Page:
Renee Sydnor

Role of Vascular endothelial growth factor (VEGF) and its receptors in avian ovarian follicle growth and differentiation


Angiogenesis is the process of forming new blood vessels from pre-existing capillaries, which plays pivotal roles in embryonic development, inflammation, and diabetic retinopathy. In particular, tumors secretes various growth factors (e.g., VEGF) to induce angiogenesis, which supplies the growing tumor with nutrients and oxygen, and allows for tumor metastasis. Vascular endothelial growth factor (VEGF), a potent and principal angiogenic factor, promotes the proliferation of endothelial cells by binding two receptors, VEGF-R1 (Flk) and -R2 (KDR). It has been previously shown that VEGF and its receptors are highly expressed in many types of tumors including ovarian cancer, suggesting that VEGF and its receptors may have a relationship with tumor formation (1, 3).

Prior work has linked angiogenesis and the female reproductive system by its influence on ovulatory cycles, follicle development, and the formation of the corpus luteum in the mammal. Moreover, these studies support the role of VEGF supporting follicle development by promoting proliferation and inhibiting apoptosis of granulosa cells (1,3) In addition, we hypothesize that an increase in vascularization occurs at the time of follicle selection. This increase in vascularization supports final growth and differentiation prior to ovulation. We expect that the increase in vascularization is the result of increasing expression of VEGF and its receptors. Therefore, by performing these studies and evaluating the expression of VEGF and its receptors in granulosa and theca cells from different stages of chicken follicles, I expect to elucidate some of the functions of angiogenesis involved with follicle selection and growth.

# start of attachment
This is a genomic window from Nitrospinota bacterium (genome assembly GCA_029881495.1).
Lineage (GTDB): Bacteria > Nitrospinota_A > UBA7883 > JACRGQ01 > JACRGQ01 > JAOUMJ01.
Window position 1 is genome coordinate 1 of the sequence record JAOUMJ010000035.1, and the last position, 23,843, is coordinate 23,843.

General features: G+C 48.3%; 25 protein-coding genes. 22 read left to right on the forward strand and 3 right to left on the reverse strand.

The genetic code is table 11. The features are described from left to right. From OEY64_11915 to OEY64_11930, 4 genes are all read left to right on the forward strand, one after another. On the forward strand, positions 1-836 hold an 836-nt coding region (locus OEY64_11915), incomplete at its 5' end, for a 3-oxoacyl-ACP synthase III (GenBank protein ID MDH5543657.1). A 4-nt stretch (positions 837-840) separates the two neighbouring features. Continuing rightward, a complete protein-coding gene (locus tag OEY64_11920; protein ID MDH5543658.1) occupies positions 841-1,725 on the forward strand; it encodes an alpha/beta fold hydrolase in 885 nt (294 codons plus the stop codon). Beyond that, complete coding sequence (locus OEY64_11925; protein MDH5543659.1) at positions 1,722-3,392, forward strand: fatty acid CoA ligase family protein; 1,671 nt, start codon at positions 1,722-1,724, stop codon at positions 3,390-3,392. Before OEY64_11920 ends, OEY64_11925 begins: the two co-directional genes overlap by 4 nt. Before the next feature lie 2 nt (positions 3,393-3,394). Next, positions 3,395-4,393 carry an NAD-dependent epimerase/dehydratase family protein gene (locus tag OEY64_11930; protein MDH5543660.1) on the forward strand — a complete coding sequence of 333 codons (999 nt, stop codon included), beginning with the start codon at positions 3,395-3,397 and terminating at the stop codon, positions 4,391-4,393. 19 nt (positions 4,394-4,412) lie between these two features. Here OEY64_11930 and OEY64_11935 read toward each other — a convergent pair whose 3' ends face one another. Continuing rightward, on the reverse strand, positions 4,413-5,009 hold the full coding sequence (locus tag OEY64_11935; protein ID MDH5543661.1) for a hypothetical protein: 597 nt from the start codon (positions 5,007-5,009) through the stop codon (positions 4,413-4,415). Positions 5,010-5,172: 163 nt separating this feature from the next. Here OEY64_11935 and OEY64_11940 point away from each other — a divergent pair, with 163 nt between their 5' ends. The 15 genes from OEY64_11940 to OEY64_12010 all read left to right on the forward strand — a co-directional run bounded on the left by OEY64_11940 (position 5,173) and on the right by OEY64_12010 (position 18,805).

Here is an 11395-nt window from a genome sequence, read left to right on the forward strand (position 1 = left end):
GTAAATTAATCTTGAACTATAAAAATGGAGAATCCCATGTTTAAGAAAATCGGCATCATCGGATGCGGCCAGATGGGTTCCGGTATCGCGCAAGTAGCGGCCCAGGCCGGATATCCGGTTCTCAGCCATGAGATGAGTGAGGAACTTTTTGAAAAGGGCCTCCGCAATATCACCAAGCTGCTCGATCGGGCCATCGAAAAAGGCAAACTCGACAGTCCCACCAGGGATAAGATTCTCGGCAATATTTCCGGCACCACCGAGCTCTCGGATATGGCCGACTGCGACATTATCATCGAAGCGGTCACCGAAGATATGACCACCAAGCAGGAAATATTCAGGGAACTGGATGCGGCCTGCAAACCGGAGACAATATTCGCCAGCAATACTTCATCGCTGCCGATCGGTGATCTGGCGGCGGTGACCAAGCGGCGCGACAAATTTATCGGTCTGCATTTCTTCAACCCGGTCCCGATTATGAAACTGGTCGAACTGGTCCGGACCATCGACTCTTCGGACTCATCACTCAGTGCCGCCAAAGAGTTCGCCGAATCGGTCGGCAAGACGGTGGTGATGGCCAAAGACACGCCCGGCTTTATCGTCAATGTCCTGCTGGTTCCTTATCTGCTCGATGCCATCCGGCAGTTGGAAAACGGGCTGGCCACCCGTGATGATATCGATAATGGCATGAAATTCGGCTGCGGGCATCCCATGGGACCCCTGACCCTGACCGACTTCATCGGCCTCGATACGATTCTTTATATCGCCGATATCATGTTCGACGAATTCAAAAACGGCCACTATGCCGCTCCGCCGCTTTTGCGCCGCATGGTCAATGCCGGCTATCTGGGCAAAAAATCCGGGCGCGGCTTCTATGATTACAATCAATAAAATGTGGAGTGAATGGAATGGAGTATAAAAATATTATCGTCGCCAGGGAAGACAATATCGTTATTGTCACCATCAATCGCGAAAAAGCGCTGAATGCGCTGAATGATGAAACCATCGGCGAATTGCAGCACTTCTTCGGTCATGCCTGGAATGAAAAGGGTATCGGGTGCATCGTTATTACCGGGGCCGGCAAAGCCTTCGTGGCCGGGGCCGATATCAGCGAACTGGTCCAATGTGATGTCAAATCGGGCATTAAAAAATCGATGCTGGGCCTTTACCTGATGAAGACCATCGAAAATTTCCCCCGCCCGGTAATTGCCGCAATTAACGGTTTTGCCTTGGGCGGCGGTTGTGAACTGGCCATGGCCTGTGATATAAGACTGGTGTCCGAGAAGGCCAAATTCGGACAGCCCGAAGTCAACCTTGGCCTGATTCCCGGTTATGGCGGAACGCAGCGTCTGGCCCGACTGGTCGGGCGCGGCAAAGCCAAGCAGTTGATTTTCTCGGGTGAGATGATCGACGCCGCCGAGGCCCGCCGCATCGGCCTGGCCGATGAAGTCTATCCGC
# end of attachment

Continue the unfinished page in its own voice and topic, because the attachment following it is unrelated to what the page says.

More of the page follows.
• To identify the expression of VEGF and its receptors in granulosa and theca cells of chicken ovarian follicles.
  • To establish how expression of VEGF and its receptors in granulosa and theca cell expression changes as the follicles undergoes selection and final maturation.  
  • To apply what I have been learning in my courses into a more hands-on experience by permitting me to become more familiar with a variety of cellular & molecular laboratory techniques. 


By examining the expression of VEGF and its receptors at various stages of follicle development and cell types, we hope to gain a greater understanding of how the processes of follicular maturation/differentiation may be linked to angiogenesis.

Specifically, to understand why a greater vascularization is present on the mature/selected follicles, whereas decreased angiogenesis appears to occur in prehierachial/unselected follicles, and determine what role VEGF may play.

Since VEGF overexpression and that of its receptors are closely associated with tumorigenesis, this research might provide fundamental evidence to study ovarian cancer using the laying hen as the animal model. 

1.    Fraser, Hamish, and Colin Duncan. 2005. Vascular Morphogenesis in the Primate Ovary. Angiogenesis 8:101-116
2.    Livak KJ & Schmittgen TD. 2001. Analysis of relative gene expression data using real-time quantitative PCR and the 2-∆∆Ct method. Methods 25: 402-408.
3.    Qui, and Seager. 2012. Ovarian VEGF165b Expression Regulates Follicular Development, Corpus Luteum Function and Fertility. Reproduction 143:501-511